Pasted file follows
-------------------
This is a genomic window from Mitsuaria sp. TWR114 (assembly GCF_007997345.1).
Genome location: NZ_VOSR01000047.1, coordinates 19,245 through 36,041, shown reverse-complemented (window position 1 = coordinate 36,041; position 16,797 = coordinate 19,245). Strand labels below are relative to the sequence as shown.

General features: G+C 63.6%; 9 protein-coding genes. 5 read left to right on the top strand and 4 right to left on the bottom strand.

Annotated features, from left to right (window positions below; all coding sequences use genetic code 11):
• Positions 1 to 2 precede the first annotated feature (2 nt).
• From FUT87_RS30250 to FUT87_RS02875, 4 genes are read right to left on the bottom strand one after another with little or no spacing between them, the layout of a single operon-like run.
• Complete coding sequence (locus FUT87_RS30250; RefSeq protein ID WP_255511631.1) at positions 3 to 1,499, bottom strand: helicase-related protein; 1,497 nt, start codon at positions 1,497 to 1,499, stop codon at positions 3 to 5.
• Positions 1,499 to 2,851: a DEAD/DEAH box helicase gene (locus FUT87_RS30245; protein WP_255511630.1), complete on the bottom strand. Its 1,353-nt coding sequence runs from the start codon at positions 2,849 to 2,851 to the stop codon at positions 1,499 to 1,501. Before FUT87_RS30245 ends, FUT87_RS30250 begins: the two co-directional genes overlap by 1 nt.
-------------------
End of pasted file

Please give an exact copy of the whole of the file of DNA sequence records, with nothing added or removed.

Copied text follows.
This is a genomic window from Mitsuaria sp. TWR114 (assembly GCF_007997345.1).
Genome location: NZ_VOSR01000047.1, coordinates 19,245 through 36,041, shown reverse-complemented (window position 1 = coordinate 36,041; position 16,797 = coordinate 19,245). Strand labels below are relative to the sequence as shown.

General features: G+C 63.6%; 9 protein-coding genes. 5 read left to right on the top strand and 4 right to left on the bottom strand.

Annotated features, from left to right (window positions below; all coding sequences use genetic code 11):
• Positions 1 to 2 precede the first annotated feature (2 nt).
• From FUT87_RS30250 to FUT87_RS02875, 4 genes are read right to left on the bottom strand one after another with little or no spacing between them, the layout of a single operon-like run.
• Complete coding sequence (locus FUT87_RS30250; RefSeq protein ID WP_255511631.1) at positions 3 to 1,499, bottom strand: helicase-related protein; 1,497 nt, start codon at positions 1,497 to 1,499, stop codon at positions 3 to 5.
• Positions 1,499 to 2,851: a DEAD/DEAH box helicase gene (locus FUT87_RS30245; protein WP_255511630.1), complete on the bottom strand. Its 1,353-nt coding sequence runs from the start codon at positions 2,849 to 2,851 to the stop codon at positions 1,499 to 1,501. Before FUT87_RS30245 ends, FUT87_RS30250 begins: the two co-directional genes overlap by 1 nt.